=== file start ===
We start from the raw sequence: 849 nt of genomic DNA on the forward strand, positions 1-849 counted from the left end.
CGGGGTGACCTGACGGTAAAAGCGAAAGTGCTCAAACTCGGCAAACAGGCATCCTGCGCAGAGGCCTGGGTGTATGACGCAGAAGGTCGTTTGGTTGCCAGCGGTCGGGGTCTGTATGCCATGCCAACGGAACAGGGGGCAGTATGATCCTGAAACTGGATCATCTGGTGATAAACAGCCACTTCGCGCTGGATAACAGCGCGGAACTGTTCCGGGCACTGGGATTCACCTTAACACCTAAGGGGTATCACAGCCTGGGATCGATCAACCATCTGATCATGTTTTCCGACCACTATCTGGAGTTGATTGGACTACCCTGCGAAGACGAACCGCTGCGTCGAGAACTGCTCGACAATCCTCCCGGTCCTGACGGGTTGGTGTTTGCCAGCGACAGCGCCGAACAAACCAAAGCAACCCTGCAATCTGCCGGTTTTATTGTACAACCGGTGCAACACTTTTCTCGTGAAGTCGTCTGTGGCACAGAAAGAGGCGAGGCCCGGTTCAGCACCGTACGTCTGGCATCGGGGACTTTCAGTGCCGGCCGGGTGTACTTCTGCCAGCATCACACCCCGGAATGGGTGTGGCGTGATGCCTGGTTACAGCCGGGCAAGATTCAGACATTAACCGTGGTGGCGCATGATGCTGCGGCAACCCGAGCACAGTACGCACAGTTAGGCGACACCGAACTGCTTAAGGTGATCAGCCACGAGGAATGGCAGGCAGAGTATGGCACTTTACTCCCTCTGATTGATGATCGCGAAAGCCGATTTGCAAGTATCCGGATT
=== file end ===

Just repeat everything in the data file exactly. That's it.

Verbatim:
We start from the raw sequence: 849 nt of genomic DNA on the forward strand, positions 1-849 counted from the left end.
CGGGGTGACCTGACGGTAAAAGCGAAAGTGCTCAAACTCGGCAAACAGGCATCCTGCGCAGAGGCCTGGGTGTATGACGCAGAAGGTCGTTTGGTTGCCAGCGGTCGGGGTCTGTATGCCATGCCAACGGAACAGGGGGCAGTATGATCCTGAAACTGGATCATCTGGTGATAAACAGCCACTTCGCGCTGGATAACAGCGCGGAACTGTTCCGGGCACTGGGATTCACCTTAACACCTAAGGGGTATCACAGCCTGGGATCGATCAACCATCTGATCATGTTTTCCGACCACTATCTGGAGTTGATTGGACTACCCTGCGAAGACGAACCGCTGCGTCGAGAACTGCTCGACAATCCTCCCGGTCCTGACGGGTTGGTGTTTGCCAGCGACAGCGCCGAACAAACCAAAGCAACCCTGCAATCTGCCGGTTTTATTGTACAACCGGTGCAACACTTTTCTCGTGAAGTCGTCTGTGGCACAGAAAGAGGCGAGGCCCGGTTCAGCACCGTACGTCTGGCATCGGGGACTTTCAGTGCCGGCCGGGTGTACTTCTGCCAGCATCACACCCCGGAATGGGTGTGGCGTGATGCCTGGTTACAGCCGGGCAAGATTCAGACATTAACCGTGGTGGCGCATGATGCTGCGGCAACCCGAGCACAGTACGCACAGTTAGGCGACACCGAACTGCTTAAGGTGATCAGCCACGAGGAATGGCAGGCAGAGTATGGCACTTTACTCCCTCTGATTGATGATCGCGAAAGCCGATTTGCAAGTATCCGGATT